Claire of Anggarrgoon has put up her report on the Second European Workshop on Australian Languages, whose theme was “Narrative and Grammar”; there’s all sorts of good stuff about grammatical devices and discourse categories, and I’d love to know more about “the heterodoxy of Northern Australia,” but I confess what makes me unable to resist blogging it is the map she reproduces of the Eastern Mediterranean labeled in Burarra/Kriol. I think I’ll print it out and use it to perplex people (like myself) who think they can make a pretty good guess about such things; the disconnect between language and geography should make it very difficult for anyone but an Australianist to figure out. And even looking at it, I had to think a moment to realize “Boníchiya” was Phoenicia; I have no idea how Cyprus becomes Jayprach.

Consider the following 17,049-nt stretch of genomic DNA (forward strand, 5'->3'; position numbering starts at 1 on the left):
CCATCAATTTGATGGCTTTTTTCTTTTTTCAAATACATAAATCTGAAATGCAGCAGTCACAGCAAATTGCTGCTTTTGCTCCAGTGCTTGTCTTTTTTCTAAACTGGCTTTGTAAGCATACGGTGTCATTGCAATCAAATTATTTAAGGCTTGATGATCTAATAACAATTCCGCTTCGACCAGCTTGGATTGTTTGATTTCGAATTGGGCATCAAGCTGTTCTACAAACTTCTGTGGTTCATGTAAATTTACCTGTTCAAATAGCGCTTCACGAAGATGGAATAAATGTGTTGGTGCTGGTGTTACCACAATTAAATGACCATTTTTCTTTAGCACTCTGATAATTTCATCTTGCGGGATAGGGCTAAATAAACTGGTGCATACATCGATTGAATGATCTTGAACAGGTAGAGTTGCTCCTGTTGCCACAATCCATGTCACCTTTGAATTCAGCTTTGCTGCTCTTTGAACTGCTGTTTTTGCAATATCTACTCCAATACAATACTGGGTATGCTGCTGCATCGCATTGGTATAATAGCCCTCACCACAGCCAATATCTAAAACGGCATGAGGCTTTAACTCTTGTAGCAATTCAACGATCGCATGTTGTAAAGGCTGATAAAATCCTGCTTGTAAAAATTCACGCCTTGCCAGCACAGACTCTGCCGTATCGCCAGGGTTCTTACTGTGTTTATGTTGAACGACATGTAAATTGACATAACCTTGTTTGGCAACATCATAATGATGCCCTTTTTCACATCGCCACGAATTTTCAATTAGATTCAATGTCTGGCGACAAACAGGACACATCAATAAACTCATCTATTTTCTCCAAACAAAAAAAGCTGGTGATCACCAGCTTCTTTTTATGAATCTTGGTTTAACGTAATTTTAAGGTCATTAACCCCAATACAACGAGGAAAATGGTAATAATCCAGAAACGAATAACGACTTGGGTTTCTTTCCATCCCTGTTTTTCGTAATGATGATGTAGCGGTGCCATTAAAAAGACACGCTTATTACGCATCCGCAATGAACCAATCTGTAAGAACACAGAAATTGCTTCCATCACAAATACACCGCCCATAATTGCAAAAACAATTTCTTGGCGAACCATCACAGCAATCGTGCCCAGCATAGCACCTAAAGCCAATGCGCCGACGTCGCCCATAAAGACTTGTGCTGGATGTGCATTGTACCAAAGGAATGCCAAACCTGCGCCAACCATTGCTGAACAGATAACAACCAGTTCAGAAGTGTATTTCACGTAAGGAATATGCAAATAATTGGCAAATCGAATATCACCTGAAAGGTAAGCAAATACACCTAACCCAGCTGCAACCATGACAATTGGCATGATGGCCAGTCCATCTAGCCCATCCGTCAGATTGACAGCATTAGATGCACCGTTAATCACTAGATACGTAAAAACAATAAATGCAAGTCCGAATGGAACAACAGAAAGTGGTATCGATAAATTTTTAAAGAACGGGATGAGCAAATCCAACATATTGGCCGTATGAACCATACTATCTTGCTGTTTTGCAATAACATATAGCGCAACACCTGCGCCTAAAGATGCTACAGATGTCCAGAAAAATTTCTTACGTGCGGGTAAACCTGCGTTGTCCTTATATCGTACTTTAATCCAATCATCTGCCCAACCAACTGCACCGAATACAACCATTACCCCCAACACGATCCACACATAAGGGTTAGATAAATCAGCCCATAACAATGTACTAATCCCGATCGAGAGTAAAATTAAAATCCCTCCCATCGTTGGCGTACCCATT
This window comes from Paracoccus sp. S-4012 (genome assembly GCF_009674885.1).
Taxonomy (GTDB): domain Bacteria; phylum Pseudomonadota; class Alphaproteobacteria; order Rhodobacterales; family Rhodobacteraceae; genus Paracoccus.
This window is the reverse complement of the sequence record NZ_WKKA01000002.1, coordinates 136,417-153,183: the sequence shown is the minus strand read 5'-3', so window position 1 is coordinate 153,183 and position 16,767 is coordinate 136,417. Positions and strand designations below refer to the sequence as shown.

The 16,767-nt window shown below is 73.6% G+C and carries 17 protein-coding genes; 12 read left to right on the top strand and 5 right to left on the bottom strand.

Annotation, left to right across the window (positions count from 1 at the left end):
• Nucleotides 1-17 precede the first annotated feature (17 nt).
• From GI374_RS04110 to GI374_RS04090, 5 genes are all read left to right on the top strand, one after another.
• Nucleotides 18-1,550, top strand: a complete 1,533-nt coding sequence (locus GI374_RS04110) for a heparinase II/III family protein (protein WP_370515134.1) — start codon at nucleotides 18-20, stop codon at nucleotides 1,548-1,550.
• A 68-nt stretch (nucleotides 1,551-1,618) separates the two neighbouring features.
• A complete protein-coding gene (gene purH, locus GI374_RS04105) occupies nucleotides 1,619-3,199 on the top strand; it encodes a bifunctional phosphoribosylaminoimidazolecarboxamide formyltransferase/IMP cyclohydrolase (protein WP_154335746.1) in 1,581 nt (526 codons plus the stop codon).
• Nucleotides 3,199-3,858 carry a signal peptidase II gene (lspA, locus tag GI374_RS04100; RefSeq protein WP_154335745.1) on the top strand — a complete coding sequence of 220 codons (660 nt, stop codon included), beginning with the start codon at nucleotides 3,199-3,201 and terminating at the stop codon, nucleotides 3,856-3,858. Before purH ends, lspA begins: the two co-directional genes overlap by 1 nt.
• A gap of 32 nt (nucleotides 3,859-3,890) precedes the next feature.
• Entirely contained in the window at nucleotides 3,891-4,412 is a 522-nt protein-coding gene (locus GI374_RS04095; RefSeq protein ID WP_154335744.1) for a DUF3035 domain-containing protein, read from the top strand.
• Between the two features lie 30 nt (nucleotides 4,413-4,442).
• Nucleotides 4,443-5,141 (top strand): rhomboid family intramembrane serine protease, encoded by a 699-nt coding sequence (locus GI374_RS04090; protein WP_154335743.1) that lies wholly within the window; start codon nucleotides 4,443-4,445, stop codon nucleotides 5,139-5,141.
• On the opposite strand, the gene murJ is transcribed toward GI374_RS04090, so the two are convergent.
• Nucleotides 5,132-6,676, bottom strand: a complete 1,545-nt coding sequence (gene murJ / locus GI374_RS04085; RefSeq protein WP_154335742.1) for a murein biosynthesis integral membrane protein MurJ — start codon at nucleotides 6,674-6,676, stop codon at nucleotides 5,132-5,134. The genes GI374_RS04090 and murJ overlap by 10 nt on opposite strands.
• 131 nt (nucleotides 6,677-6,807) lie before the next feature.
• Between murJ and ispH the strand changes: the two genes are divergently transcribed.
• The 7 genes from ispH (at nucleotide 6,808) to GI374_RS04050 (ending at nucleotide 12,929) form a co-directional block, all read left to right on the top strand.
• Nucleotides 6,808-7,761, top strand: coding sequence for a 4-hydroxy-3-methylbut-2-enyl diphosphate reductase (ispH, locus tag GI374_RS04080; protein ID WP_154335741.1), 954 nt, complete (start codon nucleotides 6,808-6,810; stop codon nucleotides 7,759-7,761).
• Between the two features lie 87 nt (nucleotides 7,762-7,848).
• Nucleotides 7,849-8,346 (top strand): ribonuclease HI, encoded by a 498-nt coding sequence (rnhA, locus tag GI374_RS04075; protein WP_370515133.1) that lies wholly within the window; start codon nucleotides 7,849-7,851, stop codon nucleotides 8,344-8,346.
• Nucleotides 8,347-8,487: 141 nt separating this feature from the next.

1. Looks like plain -a- is spelling what would be shwa in English.
    -ch- = -s- in Mechadóniya = Macedonia
    -ch- = -th- in Bichíniya = Bithynia
    #j- = #s- in Jíriya = Syria
    -ach# = -us in Bontach = Pontus
    Et voilà: Jayprach = Cyprus.

  2. Well analyzed!

  3. Burarra is one of those languages with a length/voicing distinction in consonants, but it doesn’t occur initially. Initially they just write the “voiced” (= short) one. So “j” and “ch” don’t contrast initially.
    Incidentally, I think the accents are spurious – no one I know would do anything other then initial stress for any of these place names.

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